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Old School AV

The last thing Chaminade High School needed, it seemed, was an upgrade of its AV technology. The numbers said it all: of its 1,600 students, 99.7 percent of them go on to attend college upon graduation, and the 2004 graduating class of 389 students garnered a total of 872 scholarships.

“Our student body is intelligent and requires information beyond the textbook, which can result in lots of writing on the board,” says Dan Petruccio, director of guidance at Chaminade, who also teaches junior religion and social studies classes. “Your back is to them so you don't get much face time, but by using tools like PowerPoint and the visualizer, I can do more teaching. The technology takes the mechanics out of writing information on a chalk board.”

Although most of the faculty found the AV equipment easy to operate, McAward offered a 10-minute orientation for teachers who wanted a bit more instruction. He also set up a sample AV system in the teacher's lounge so the faculty could become comfortable with the equipment before using it in class.

“Now there are always several teachers in the lounge doing research on current events on their laptops,” Petruccio says. “The science teachers found some great tsunami animations and maps online to use for class.”

With the AV systems fully in place for this school year, Chaminade's teachers are already finding new and innovative ways to use the technology for teaching. In the school's music classes, teachers can project sheet music and show videos about famous composers. In social studies classes, instead of having to physically pass fossils and other delicate artifacts around the classroom, each student can simultaneously view items using the visualizer. The new AV equipment also enables teachers to project daily news stories from national and international newspapers that are relevant to coursework.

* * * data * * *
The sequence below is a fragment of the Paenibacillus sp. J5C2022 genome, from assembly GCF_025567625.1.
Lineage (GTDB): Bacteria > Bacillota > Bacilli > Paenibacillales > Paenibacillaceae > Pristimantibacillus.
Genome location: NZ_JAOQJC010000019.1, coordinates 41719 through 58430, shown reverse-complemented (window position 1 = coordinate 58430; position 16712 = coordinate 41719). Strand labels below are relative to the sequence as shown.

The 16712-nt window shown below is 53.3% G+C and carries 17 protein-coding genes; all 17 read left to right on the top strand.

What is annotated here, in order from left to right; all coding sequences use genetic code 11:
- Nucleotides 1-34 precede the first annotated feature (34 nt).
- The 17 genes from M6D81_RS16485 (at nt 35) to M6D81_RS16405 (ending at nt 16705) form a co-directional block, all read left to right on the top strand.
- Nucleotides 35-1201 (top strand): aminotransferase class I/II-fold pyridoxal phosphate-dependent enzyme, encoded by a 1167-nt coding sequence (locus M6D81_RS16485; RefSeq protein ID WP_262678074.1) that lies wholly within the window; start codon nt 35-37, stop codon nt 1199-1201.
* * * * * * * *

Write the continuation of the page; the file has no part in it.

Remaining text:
McAward recently chaired an evaluation committee for the state of New Jersey on AV technology. During a visit to another school, he observed some behavior that helped shape Chaminade's approach to AV in the classroom. At this school, students were encouraged to purchase their own laptops and use them in class.

“The teacher had to repeat the URL over and over to get everyone on the same page,” he says. “Also she couldn't see what students were doing on their own computers. Some would click ahead and others weren't following at all. That visit confirmed the direction of what we're doing.”


The video document camera/visualizer is one of the best examples of technology's march toward smaller, multi-use AV devices. A visualizer's uses can be as diverse as those of its user. These devices are often used in high schools, colleges and universities, laboratories, corporations, medical and dental offices, hospitals, and courtrooms. A visualizer can display anything from hand-written or typed documents to 3D objects, photos, microscopic slides, and even X-rays.

The Canon RE-450X video visualizers used at Chaminade High School offer twin fluorescent lamps that provide uniform light, a text enhancement feature, and auto-white balance and exposure capabilities. The visualizers also include a color-corrected light box for viewing slides and transparencies. With the press of a button, a high-quality digital still image can be temporarily stored in memory, and then displayed on a projector or monitor.

For Chaminade, adding visualizers in the classroom greatly enhanced its teachers' ability to instruct. “The visualizer is great for social studies because the teacher can easily display a reference book containing an interesting and relevant map instead of relying on whatever pull-down map exists in the room,” says Dan Petruccio, director of guidance at Chaminade who also teaches junior religion and social studies classes. “The book can travel with the teacher from room to room since all the classrooms have a visualizer. The technology definitely complements the teacher.”

 Linda Seid Frembes is a freelance writer and PR specialist for the professional AV industry. She can be reached at

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